To make it crystal clear we know nothing for certain on Samsung’s Galaxy S5 yet, rumor now has it the super phone will only land in April 2014 and sport fingerprint recognition technology.
Which part is more surprising? I really can’t decide, but ultimately both could be bogus. The ETA, debunking so many recent reports of a precocious S5 launch set for January or February, comes from notorious Russian blogger Eldar Murtazin, the editor-in-chief of Mobile-Review.com.
Notorious but also controversial and not always spot-on with his Samsung-related predictions. On the one hand, he did get it right as to the plastic casing of the S4 when many tipsters claimed Samsung was to go the aluminum road, while on the other he hilariously suggested the S3 was to rock a ceramic exterior.
Either way, he’s known as a guy with plenty of inside connections, so it’s not so improbable he’s on to something here. Even more intriguingly, Murtazin adds fuel to the old F Series fire, saying the super-premium line is indeed real, though only in development for now.
There are a number of theories regarding “Project F”, the most logical one being Samsung will ultimately opt to roll out the basic GS5 in plastic and this advanced thing in metal, possibly with a few hardware upgrades on top.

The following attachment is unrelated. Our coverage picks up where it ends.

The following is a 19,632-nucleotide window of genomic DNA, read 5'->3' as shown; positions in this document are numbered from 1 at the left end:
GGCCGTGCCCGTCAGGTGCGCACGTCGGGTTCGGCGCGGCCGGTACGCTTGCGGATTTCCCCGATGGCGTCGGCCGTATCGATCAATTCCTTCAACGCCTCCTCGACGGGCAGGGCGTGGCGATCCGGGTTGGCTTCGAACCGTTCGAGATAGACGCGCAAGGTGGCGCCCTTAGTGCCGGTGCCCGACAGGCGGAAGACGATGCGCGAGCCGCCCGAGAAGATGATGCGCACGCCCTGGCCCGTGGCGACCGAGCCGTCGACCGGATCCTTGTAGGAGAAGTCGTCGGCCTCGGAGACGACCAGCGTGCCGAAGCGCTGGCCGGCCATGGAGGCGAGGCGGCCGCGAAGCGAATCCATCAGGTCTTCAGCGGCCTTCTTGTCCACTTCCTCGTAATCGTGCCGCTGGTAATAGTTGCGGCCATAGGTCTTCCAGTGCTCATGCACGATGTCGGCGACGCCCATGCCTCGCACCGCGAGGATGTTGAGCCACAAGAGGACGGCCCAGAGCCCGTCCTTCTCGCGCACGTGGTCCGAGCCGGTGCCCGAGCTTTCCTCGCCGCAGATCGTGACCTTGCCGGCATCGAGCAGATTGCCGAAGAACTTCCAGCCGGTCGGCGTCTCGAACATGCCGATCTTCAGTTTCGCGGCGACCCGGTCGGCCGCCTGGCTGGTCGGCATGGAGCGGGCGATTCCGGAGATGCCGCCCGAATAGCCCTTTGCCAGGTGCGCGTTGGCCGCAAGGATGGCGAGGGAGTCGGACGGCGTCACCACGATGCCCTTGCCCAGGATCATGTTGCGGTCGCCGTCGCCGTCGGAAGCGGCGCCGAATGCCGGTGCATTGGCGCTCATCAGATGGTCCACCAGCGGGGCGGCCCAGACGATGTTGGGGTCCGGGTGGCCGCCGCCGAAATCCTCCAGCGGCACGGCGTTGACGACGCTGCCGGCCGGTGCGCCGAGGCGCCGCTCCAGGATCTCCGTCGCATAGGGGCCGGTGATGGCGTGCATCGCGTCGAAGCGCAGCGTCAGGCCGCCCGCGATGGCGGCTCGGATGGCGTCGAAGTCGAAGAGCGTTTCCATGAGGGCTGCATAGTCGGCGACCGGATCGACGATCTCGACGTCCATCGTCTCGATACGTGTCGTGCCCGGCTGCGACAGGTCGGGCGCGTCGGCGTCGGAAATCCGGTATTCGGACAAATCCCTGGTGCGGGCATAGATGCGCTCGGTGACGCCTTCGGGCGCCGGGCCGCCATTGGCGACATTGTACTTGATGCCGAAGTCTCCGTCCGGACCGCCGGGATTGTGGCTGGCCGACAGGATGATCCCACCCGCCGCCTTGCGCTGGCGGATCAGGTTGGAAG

Moving on to the fingerprint gossip, the scoop comes straight from the horse’s mouth, yet it’s not entirely believable. Johan Carlstrom, CEO of Fingerprint Cards, says he “expects” (translation: hopes) Samsung to launch one or two phones with touch fingerprint sensors in 2014.
Carlstrom doesn’t mention S5’s name (or Project F’s), however if Samsung is to use the technology, it’ll definitely do so on one of its high-enders. But what makes the story hard to buy is the reputation of this Fingerprint Cards company, which is accused to have been behind the phony rumor of Sammy’s interest towards purchasing it.
In a nutshell, Johan Carlstrom may know nothing and simply try to score some free publicity for his firm. As for S5’s spec sheet as a whole, availability and pricing, the sole certainty is there are no certainties.